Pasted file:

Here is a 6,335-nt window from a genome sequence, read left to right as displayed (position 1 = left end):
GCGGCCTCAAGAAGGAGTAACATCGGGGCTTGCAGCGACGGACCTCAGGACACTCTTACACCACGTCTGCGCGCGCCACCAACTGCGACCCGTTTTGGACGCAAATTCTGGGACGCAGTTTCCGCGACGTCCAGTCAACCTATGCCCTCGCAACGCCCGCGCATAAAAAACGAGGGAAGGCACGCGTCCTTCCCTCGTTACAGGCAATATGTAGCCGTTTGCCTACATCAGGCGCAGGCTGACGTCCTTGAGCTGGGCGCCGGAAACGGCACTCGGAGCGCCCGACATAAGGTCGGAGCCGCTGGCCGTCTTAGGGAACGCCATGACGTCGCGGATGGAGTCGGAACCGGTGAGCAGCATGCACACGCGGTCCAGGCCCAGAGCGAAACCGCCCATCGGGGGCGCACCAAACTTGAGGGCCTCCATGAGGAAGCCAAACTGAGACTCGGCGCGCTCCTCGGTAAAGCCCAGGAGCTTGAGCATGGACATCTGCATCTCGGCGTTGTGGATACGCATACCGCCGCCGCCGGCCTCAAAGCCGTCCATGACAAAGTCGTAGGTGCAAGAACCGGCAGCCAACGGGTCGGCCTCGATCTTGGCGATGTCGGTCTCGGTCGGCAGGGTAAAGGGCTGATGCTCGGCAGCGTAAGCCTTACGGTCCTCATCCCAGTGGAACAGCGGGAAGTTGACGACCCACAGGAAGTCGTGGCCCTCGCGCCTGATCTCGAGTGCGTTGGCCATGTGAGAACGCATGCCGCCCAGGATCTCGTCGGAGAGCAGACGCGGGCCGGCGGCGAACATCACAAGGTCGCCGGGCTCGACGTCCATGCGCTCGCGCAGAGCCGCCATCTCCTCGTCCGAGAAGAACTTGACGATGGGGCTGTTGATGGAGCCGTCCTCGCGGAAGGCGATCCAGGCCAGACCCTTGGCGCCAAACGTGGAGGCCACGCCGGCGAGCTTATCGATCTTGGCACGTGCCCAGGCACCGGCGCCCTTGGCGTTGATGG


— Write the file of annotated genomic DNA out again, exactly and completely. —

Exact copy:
Here is a 6,335-nt window from a genome sequence, read left to right as displayed (position 1 = left end):
GCGGCCTCAAGAAGGAGTAACATCGGGGCTTGCAGCGACGGACCTCAGGACACTCTTACACCACGTCTGCGCGCGCCACCAACTGCGACCCGTTTTGGACGCAAATTCTGGGACGCAGTTTCCGCGACGTCCAGTCAACCTATGCCCTCGCAACGCCCGCGCATAAAAAACGAGGGAAGGCACGCGTCCTTCCCTCGTTACAGGCAATATGTAGCCGTTTGCCTACATCAGGCGCAGGCTGACGTCCTTGAGCTGGGCGCCGGAAACGGCACTCGGAGCGCCCGACATAAGGTCGGAGCCGCTGGCCGTCTTAGGGAACGCCATGACGTCGCGGATGGAGTCGGAACCGGTGAGCAGCATGCACACGCGGTCCAGGCCCAGAGCGAAACCGCCCATCGGGGGCGCACCAAACTTGAGGGCCTCCATGAGGAAGCCAAACTGAGACTCGGCGCGCTCCTCGGTAAAGCCCAGGAGCTTGAGCATGGACATCTGCATCTCGGCGTTGTGGATACGCATACCGCCGCCGCCGGCCTCAAAGCCGTCCATGACAAAGTCGTAGGTGCAAGAACCGGCAGCCAACGGGTCGGCCTCGATCTTGGCGATGTCGGTCTCGGTCGGCAGGGTAAAGGGCTGATGCTCGGCAGCGTAAGCCTTACGGTCCTCATCCCAGTGGAACAGCGGGAAGTTGACGACCCACAGGAAGTCGTGGCCCTCGCGCCTGATCTCGAGTGCGTTGGCCATGTGAGAACGCATGCCGCCCAGGATCTCGTCGGAGAGCAGACGCGGGCCGGCGGCGAACATCACAAGGTCGCCGGGCTCGACGTCCATGCGCTCGCGCAGAGCCGCCATCTCCTCGTCCGAGAAGAACTTGACGATGGGGCTGTTGATGGAGCCGTCCTCGCGGAAGGCGATCCAGGCCAGACCCTTGGCGCCAAACGTGGAGGCCACGCCGGCGAGCTTATCGATCTTGGCACGTGCCCAGGCACCGGCGCCCTTGGCGTTGATGG